|Energy and Power Densities of SK HEV/PHEV Cells (H65, H75, P155). Click to enlarge. Source: SK Energy|
South Korea-base SK Energy will invest 159 billion won (US$110 million) to expand its lithium-ion battery production, according to a filing with the Korea Exchange.
SK Energy was the first Korean company, and the third in the world, to independently develop a lithium-ion battery separator, which features proprietary technology for low shrinkage and heat resistance. The company began commercial Li-ion battery production in 2005, targeting mobile devices, and is developing high energy density power batteries for hybrid electric (HEV), plug-in hybrid electric (PHEV) and electric (EV) vehicles.
SK Energy uses LiMn2O4 (manganese spinel) as its cathode material. Manganese spinel enables a higher voltage cell with excellent safety characteristics; however, it has known cycle life problems because of manganese dissolution, which are exacerbated at higher temperatures.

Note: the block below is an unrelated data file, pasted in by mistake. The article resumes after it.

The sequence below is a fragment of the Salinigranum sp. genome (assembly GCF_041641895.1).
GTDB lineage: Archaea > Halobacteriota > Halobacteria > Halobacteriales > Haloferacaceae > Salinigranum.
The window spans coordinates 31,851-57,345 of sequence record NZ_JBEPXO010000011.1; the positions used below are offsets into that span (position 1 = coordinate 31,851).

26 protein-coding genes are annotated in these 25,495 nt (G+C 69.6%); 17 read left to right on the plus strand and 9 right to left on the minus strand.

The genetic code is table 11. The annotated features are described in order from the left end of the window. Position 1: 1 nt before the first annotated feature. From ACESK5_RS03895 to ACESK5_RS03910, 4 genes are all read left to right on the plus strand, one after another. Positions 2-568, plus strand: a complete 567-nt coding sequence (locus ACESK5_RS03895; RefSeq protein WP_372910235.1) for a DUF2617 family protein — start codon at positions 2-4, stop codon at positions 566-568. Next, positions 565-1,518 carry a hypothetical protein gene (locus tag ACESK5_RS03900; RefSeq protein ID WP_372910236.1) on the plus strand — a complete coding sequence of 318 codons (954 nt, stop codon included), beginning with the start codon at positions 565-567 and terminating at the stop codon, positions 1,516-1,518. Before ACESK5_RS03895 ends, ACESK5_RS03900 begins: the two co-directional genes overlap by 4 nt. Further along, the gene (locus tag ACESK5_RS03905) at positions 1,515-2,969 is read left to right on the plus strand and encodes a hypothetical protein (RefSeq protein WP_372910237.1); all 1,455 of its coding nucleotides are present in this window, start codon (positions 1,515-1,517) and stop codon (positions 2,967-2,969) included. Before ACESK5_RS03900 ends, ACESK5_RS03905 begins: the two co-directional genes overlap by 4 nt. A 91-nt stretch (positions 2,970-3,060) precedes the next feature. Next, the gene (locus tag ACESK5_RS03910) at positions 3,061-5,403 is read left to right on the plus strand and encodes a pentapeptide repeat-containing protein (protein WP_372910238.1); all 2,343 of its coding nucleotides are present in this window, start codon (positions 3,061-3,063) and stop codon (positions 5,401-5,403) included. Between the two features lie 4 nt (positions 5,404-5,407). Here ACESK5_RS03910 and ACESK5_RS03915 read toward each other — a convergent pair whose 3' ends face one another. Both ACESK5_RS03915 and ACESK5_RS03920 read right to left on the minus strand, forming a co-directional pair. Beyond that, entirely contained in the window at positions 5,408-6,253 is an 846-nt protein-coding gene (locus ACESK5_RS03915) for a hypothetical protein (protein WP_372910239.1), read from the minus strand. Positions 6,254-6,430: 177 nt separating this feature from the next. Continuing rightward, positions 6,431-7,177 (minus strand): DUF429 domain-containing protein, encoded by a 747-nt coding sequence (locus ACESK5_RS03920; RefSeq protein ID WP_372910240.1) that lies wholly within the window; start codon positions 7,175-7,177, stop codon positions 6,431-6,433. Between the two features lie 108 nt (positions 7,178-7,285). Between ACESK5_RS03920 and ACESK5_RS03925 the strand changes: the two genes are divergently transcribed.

To solve this, some cell developers have substituted amorphous carbon for crystalline carbon in the anode, resulting in reduced energy density due to the high initial irreversible capacity loss, according to SK Energy’s Jeon Keun Oh.
Instead, SK Energy is opting for crystalline carbon as the anode material to deliver a battery system with higher energy density. To address the problem of lifecycle decay at high temperature due to manganese dissolution, SK Energy uses a polymer gel ingredient, coated electrode materials and SEI enhancement additives.
As a result, said Oh at the 1st International Conference on Advanced Lithium Batteries for Automobile Applications, organized by Argonne National Laboratory, more than 90% of the power remains even after 200 days storage at 45°C. More than 70% of the capacity and power is maintained after 5,000 full cycles at 5C.
SK produced and tested prototype packs in HEV and PHEV vehicles for testing; these battery systems are now ready for production.